4. Translate field, parameter, and object names
  5. Configure formats, formulas, and table views
  6. Configure saving changes
  7. Add cursors and form fields
  8. Create master-detail forms
  9. Configure detail windows and task panes
  10. Configure context and action menus

 

Now you may create such applications yourself.

Creating applications this way has great benefits for you, for users, and for your company:

  1. You may create databases and client applications using your database developer skills.
  2. You create client applications that have all the features of Microsoft Excel.
  3. You may add features step-by-step.
  4. You have no headache with deployment and updates.
  5. Users are happy as they use Microsoft Excel, the app with the best features and user experience.
  6. Users are happy as they use personal, not shared, workbooks and do not depend on others.
  7. Your company may solve tasks creating applications with lower risks and lower costs in a shorter time.

 

This book contains an example database for Microsoft SQL Server.

You may also use Oracle Database, IBM DB2, MySQL, MariaDB, PostgreSQL, NuoDB, or SQLite.

 

You may download the SaveToDB add-in at www.savetodb.com.

All features described in this book are available in the free SaveToDB Express edition.

 

I would appreciate your feedback. Feel free to contact me at .

 

Happy coding!

Sergey Vaselenko

Appendix 1. Database Source Code

You may download the source code at

https://www.savetodb.com/downloads/10-steps-for-database-developers.zip

You may download the SaveToDB add-in at www.savetodb.com.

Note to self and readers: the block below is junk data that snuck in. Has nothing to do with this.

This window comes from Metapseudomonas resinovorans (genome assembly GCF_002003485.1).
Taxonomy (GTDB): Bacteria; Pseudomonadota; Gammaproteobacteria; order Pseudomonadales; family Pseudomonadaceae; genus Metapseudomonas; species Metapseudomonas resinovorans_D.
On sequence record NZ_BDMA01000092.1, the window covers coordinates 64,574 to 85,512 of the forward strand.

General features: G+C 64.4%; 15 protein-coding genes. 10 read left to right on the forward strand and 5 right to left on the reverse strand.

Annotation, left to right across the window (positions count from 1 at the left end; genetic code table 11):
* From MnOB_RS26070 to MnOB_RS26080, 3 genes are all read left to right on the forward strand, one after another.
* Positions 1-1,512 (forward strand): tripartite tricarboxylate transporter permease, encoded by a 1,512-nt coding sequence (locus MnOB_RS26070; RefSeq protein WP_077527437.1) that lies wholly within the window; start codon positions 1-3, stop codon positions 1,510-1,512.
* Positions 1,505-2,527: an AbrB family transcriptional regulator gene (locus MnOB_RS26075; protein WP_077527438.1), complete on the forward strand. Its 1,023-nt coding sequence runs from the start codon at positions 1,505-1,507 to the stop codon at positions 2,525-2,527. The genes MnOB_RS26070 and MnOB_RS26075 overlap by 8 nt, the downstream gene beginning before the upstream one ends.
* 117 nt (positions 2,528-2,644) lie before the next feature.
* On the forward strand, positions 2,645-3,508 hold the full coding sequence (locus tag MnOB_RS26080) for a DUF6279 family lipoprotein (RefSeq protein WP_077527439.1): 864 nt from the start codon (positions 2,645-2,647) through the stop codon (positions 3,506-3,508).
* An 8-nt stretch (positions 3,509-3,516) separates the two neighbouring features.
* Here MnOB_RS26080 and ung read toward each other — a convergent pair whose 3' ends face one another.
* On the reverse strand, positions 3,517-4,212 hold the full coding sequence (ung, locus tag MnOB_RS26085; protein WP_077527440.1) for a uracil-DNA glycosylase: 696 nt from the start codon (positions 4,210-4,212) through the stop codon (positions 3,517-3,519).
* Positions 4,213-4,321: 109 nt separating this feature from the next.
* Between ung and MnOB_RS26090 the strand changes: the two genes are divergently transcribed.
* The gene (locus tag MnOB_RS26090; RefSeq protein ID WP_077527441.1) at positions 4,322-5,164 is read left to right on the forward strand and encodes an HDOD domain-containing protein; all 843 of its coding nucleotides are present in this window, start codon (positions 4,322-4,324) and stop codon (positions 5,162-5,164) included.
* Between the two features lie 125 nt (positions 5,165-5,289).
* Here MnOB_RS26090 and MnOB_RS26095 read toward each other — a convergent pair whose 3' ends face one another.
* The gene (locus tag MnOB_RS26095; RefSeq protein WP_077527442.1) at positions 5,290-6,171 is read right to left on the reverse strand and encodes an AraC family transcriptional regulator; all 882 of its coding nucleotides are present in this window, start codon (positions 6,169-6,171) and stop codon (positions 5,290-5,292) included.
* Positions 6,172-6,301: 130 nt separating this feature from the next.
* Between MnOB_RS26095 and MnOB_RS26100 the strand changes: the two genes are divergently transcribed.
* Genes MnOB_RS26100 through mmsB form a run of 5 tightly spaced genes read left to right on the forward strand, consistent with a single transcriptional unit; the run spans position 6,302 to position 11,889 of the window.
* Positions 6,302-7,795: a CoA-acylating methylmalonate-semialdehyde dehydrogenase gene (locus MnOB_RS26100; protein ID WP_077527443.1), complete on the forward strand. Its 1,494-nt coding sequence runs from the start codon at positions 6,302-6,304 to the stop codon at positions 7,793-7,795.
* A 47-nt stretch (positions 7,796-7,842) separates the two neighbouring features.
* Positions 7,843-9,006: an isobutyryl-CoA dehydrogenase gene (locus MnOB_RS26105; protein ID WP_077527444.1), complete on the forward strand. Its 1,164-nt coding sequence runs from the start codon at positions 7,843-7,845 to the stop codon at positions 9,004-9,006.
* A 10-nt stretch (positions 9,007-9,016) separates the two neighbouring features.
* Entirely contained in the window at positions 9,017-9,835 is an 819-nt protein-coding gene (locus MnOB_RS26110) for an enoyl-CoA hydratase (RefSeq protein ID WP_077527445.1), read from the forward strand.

To use all described features, install version SaveToDB 7.2 or higher.

Master Tables

CREATE TABLE [dbo67].[Accounts] (
      [ID] int IDENTITY(1,1) NOT NULL
    , [Name] nvarchar(50) NOT NULL
    , CONSTRAINT [PK_Accounts_dbo67] PRIMARY KEY ([ID])
    , CONSTRAINT [IX_Accounts_dbo67] UNIQUE ([Name])
)
GO

CREATE TABLE [dbo67].[Companies] (
      [ID] int IDENTITY(1,1) NOT NULL
    , [Name] nvarchar(50) NOT NULL
    , CONSTRAINT [PK_Companies_dbo67] PRIMARY KEY ([ID])
    , CONSTRAINT [IX_Companies_dbo67] UNIQUE ([Name])
)
GO

CREATE TABLE [dbo67].[Items] (
      [ID] int IDENTITY(1,1) NOT NULL
    , [Name] nvarchar(50) NOT NULL
    , CONSTRAINT [PK_Items_dbo67] PRIMARY KEY ([ID])
    , CONSTRAINT [IX_Items_dbo67] UNIQUE ([Name])
)
GO

Add UNIQUE constraints to your tables to avoid name doubles.

Table dbo67.Payments

CREATE TABLE [dbo67].[Payments] (
      [ID] int IDENTITY(1,1) NOT NULL
    , [Date] datetime NULL
    , [Sum] money NULL
    , [AccountID] int NULL
    , [CompanyID] int NULL
    , [ItemID] int NULL
    , [Comment] nvarchar(255) NULL
    , CONSTRAINT [PK_Payments_dbo67] PRIMARY KEY ([ID])
)
GO

ALTER TABLE [dbo67].[Payments] ADD CONSTRAINT [FK_Payments_Accounts_dbo67]
FOREIGN KEY ([AccountID]) REFERENCES [dbo67].[Accounts] ([ID]) ON UPDATE CASCADE
GO

ALTER TABLE [dbo67].[Payments] ADD CONSTRAINT [FK_Payments_Companies_dbo67]
FOREIGN KEY ([CompanyID]) REFERENCES [dbo67].[Companies] ([ID]) ON UPDATE CASCADE
GO

ALTER TABLE [dbo67].[Payments] ADD CONSTRAINT [FK_Payments_Items_dbo67]
FOREIGN KEY ([ItemID]) REFERENCES [dbo67].[Items] ([ID]) ON UPDATE CASCADE
GO

View dbo67.viewPayments

CREATE VIEW [dbo67].[viewPayments]
AS

SELECT
    p.ID
    , p.[Date]
    , p.[Sum]
    , p.AccountID
    , p.CompanyID
    , p.ItemID
    , p.Comment

FROM
    dbo67.Payments p

GO

The view selects data from a single table that makes it updateable.

You may use INSERT, UPDATE, and DELETE statements for such views directly. The add-in uses this feature.

Stored Procedure dbo67.uspPayments

CREATE PROCEDURE [dbo67].[uspPayments]
    @AccountID int = NULL
    , @CompanyID int = NULL
    , @ItemID int = NULL
AS
BEGIN

SET NOCOUNT ON

SELECT
    p.ID
    , p.[Date]
    , p.[Sum]
    , p.AccountID
    , p.CompanyID
    , p.ItemID
    , p.Comment

FROM
    dbo67.Payments p
WHERE
    COALESCE(@AccountID, p.AccountID, 0) = COALESCE(p.AccountID, 0)
    AND COALESCE(@CompanyID, p.CompanyID, 0) = COALESCE(p.CompanyID, 0)
    AND COALESCE(@ItemID, p.ItemID, 0) = COALESCE(p.ItemID, 0)

END
GO

The stored procedure has parameters used to filter source table data. The NULL value means "all values."

Use SET NOCOUNT ON as the first command. Otherwise, Excel cannot load data from the procedure.